Materiality is a fundamental principle of financial reporting in the United States. The concept of materiality recognizes that some information is important to investors in making investment decisions.
Federal securities law seeks to protect individual investors by requiring publicly listed companies to disclose annual and other periodic performance information that would be necessary for a reasonable investor to make informed investment decisions. U.S. Federal law requires publicly listed companies to disclose material information, defined by the U.S. Supreme Court as information presenting “a substantial likelihood that the disclosure of the omitted fact would have been viewed by the reasonable investor as having significantly altered the ‘total mix’ of information made available.” (TSC Industries, Inc. v. Northway, Inc., 426 U.S. 438 (1976)). Both U.S. and global companies that trade on U.S. exchanges are subject to Federal disclosure requirements.
Regulation S-K, which sets the specific disclosure requirements for Form 10-K and other SEC filings, requires that companies describe known trends, demands, and uncertainties that have a material impact on financial results in the Management’s Discussion and Analysis of Financial Condition and Results of Operations (MD&A) section of Form 10-K.
Why is Disclosure of Material Sustainability Information Important?
SASB establishes sustainability accounting standards for use by U.S.-listed corporations in disclosing material sustainability information for the benefit of investors and the public. SASB standards are designed for disclosure in standard filings to the SEC, such as Form 10-K and 20-F.
Disclosure of material sustainability information is important to investors, companies, regulators, and the public for the following reasons:
- The SEC already requires disclosure of material information in Form 10-K, 20-F and other filings used by investors.
- Institutional investors have a fiduciary duty that requires them to consider material, non-financial information.
- Investors need context to help them understand to what extent reported financial information is indicative of future performance.
- Companies have limited resources, and must therefore be able to focus on managing the highest-impact issues.
- The negative social and environmental impacts of companies’ operations present material costs to investors, companies, and society that are not currently accounted for in a company’s financial reporting.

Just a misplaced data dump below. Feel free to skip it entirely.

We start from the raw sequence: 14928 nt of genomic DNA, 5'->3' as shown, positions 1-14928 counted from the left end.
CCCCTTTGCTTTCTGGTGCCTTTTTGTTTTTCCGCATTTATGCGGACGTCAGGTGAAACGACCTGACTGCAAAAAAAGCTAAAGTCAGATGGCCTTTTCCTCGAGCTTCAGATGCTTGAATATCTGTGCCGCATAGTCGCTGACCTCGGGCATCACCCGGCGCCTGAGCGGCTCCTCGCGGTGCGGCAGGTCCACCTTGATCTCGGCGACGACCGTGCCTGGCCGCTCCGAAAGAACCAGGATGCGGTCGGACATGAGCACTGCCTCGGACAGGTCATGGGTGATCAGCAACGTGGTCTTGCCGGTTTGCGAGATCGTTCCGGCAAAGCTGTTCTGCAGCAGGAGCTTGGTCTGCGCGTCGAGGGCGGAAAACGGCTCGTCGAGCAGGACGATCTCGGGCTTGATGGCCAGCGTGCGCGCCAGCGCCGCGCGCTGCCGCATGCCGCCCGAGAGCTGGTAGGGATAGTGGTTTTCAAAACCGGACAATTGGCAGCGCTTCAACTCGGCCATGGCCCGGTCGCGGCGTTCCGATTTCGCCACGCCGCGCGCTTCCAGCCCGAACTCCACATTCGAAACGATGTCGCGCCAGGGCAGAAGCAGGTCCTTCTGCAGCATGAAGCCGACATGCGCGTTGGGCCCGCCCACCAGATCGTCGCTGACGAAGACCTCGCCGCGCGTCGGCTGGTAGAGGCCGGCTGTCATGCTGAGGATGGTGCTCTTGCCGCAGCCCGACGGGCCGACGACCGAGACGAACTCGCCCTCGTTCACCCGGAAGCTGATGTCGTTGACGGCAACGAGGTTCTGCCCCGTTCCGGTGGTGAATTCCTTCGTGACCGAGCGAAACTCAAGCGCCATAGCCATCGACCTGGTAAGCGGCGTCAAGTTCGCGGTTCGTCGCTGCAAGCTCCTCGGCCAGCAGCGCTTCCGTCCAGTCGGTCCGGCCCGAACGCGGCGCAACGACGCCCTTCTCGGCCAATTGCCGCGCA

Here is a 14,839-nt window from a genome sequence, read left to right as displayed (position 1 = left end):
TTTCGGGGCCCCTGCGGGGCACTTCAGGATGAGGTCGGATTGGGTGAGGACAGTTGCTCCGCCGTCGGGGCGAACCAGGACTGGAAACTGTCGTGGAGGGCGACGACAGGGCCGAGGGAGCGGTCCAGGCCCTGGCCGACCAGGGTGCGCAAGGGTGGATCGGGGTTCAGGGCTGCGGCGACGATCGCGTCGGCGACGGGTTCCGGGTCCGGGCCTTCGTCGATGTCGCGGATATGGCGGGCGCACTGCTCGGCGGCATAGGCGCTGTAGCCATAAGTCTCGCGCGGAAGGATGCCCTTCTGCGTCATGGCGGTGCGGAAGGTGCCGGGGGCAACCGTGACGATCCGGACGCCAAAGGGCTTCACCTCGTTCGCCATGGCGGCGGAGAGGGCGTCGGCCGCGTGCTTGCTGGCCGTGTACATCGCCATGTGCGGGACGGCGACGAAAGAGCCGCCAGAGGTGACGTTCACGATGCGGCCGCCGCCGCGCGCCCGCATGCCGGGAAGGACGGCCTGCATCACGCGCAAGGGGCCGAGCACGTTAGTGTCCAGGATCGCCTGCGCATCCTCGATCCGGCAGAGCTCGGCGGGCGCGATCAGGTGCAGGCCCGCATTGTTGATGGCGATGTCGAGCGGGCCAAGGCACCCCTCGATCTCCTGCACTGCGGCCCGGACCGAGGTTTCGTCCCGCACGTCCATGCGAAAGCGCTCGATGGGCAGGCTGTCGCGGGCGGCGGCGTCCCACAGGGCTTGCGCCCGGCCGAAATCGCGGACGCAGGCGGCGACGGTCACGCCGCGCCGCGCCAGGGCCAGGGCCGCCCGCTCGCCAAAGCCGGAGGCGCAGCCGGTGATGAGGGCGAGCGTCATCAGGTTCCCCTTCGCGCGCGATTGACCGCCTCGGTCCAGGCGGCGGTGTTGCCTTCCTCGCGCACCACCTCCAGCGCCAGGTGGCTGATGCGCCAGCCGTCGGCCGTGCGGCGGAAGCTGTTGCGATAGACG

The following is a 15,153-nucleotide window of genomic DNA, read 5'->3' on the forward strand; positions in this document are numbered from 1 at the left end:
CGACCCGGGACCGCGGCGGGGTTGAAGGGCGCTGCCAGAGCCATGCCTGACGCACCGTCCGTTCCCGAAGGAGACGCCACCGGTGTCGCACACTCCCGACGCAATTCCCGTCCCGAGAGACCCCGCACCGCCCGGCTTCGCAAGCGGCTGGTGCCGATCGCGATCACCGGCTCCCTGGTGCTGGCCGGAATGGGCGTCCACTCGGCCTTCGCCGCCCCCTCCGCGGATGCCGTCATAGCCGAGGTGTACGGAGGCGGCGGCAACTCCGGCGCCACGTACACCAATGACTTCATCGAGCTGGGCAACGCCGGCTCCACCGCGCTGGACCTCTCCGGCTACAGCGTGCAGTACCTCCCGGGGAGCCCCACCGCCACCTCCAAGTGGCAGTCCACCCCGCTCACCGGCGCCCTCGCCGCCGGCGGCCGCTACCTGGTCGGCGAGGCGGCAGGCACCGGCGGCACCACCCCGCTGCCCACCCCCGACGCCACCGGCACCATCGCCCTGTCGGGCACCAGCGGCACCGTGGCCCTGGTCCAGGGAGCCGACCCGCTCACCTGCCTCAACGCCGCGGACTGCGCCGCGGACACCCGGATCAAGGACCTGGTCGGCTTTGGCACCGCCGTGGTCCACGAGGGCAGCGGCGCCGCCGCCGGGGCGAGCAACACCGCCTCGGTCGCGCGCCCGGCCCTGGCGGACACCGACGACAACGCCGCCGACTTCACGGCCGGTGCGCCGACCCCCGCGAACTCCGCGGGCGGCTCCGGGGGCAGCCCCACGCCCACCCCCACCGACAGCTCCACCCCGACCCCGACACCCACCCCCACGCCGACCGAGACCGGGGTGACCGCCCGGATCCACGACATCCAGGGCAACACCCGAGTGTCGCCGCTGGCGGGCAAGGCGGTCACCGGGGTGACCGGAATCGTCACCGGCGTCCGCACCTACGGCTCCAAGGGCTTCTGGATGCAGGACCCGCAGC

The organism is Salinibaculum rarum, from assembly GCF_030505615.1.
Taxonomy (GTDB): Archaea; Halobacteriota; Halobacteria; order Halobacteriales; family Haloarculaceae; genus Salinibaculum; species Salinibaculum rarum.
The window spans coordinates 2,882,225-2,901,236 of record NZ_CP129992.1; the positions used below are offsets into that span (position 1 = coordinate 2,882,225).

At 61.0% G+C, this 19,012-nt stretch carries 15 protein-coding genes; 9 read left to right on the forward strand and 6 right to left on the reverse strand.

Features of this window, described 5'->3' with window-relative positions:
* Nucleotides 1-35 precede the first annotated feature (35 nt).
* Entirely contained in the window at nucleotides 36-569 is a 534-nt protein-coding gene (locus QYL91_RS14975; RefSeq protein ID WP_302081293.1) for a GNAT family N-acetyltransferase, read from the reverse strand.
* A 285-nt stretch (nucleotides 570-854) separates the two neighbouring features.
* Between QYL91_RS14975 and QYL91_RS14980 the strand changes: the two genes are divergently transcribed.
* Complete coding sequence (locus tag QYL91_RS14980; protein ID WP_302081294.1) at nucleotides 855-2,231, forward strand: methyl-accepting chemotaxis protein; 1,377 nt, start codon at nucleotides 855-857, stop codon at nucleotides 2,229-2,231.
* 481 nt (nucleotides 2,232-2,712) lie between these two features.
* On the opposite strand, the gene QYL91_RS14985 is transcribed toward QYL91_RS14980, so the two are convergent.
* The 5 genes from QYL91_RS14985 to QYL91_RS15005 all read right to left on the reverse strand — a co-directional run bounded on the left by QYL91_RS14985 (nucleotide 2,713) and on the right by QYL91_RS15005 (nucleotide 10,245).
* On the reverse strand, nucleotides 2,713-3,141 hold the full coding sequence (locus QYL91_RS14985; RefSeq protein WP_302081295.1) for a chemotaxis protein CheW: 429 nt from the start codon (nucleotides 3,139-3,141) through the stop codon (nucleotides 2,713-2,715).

- By more effectively communicating how they address material sustainability risks and opportunities, companies can increase their access to capital and lower its cost.
SASB and Materiality
To ensure that its sustainability accounting standards are decision-useful for investors and cost-effective for issuers, SASB uses the U.S. Supreme Court definition of materiality in its development process. SASB believes that every investor has the right to material information in an accessible and cost-free format. Accordingly, SASB focuses on making material sustainability information available in the Form 10-K filings of U.S.-listed companies.
SASB identifies the sustainability issues that are likely to constitute material information for most companies in an industry. SASB’s materiality assessment is similar in nature to that applied by companies in the preparation of their Form 10-K filings. (For more information on SASB’s process, please see the Materiality Assessment page.) By developing industry-specific metrics suitable for companies to disclose in the MD&A section of Form 10-K, SASB facilitates comparable corporate reporting.
It is important to note that SASB standards do not relieve the CFO and CEO from their accountability for disclosure of material information in Form 10-K filings, as per Sarbanes-Oxley. (Section 302, “Corporate Responsibility for Financial Reports,” requires the CEO and CFO of publicly traded companies to certify the appropriateness of their financial statements and disclosures and to certify that they fairly present, in all material respects, the operations and financial condition of the company.) Companies are ultimately responsible for determining which information is material to their operations and are required to include such information in their Form 10-K, 20-F, and other periodic SEC filings.